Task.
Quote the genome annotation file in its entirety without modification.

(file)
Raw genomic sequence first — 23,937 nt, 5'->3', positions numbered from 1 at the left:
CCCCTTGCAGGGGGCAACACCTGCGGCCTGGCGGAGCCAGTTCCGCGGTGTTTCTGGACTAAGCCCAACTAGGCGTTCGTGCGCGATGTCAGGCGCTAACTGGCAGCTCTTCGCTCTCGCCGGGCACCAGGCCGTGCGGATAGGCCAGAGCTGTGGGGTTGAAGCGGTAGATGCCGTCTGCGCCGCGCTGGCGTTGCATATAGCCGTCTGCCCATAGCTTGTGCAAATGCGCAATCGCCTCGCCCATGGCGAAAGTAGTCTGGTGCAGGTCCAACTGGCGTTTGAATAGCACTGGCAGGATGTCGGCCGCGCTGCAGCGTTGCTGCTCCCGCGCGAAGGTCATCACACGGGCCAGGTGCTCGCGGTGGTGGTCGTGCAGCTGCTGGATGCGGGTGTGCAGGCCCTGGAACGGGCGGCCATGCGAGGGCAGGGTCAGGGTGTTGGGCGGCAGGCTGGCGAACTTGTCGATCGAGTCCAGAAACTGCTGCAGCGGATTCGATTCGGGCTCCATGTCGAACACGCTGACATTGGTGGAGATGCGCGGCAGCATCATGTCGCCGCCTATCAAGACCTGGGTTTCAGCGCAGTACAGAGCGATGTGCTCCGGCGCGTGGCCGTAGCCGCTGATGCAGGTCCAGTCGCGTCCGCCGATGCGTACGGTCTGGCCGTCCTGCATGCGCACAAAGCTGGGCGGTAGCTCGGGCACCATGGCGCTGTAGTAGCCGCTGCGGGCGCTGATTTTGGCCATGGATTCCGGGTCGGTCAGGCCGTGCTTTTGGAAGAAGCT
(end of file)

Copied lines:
Raw genomic sequence first — 23,937 nt, 5'->3', positions numbered from 1 at the left:
CCCCTTGCAGGGGGCAACACCTGCGGCCTGGCGGAGCCAGTTCCGCGGTGTTTCTGGACTAAGCCCAACTAGGCGTTCGTGCGCGATGTCAGGCGCTAACTGGCAGCTCTTCGCTCTCGCCGGGCACCAGGCCGTGCGGATAGGCCAGAGCTGTGGGGTTGAAGCGGTAGATGCCGTCTGCGCCGCGCTGGCGTTGCATATAGCCGTCTGCCCATAGCTTGTGCAAATGCGCAATCGCCTCGCCCATGGCGAAAGTAGTCTGGTGCAGGTCCAACTGGCGTTTGAATAGCACTGGCAGGATGTCGGCCGCGCTGCAGCGTTGCTGCTCCCGCGCGAAGGTCATCACACGGGCCAGGTGCTCGCGGTGGTGGTCGTGCAGCTGCTGGATGCGGGTGTGCAGGCCCTGGAACGGGCGGCCATGCGAGGGCAGGGTCAGGGTGTTGGGCGGCAGGCTGGCGAACTTGTCGATCGAGTCCAGAAACTGCTGCAGCGGATTCGATTCGGGCTCCATGTCGAACACGCTGACATTGGTGGAGATGCGCGGCAGCATCATGTCGCCGCCTATCAAGACCTGGGTTTCAGCGCAGTACAGAGCGATGTGCTCCGGCGCGTGGCCGTAGCCGCTGATGCAGGTCCAGTCGCGTCCGCCGATGCGTACGGTCTGGCCGTCCTGCATGCGCACAAAGCTGGGCGGTAGCTCGGGCACCATGGCGCTGTAGTAGCCGCTGCGGGCGCTGATTTTGGCCATGGATTCCGGGTCGGTCAGGCCGTGCTTTTGGAAGAAGCT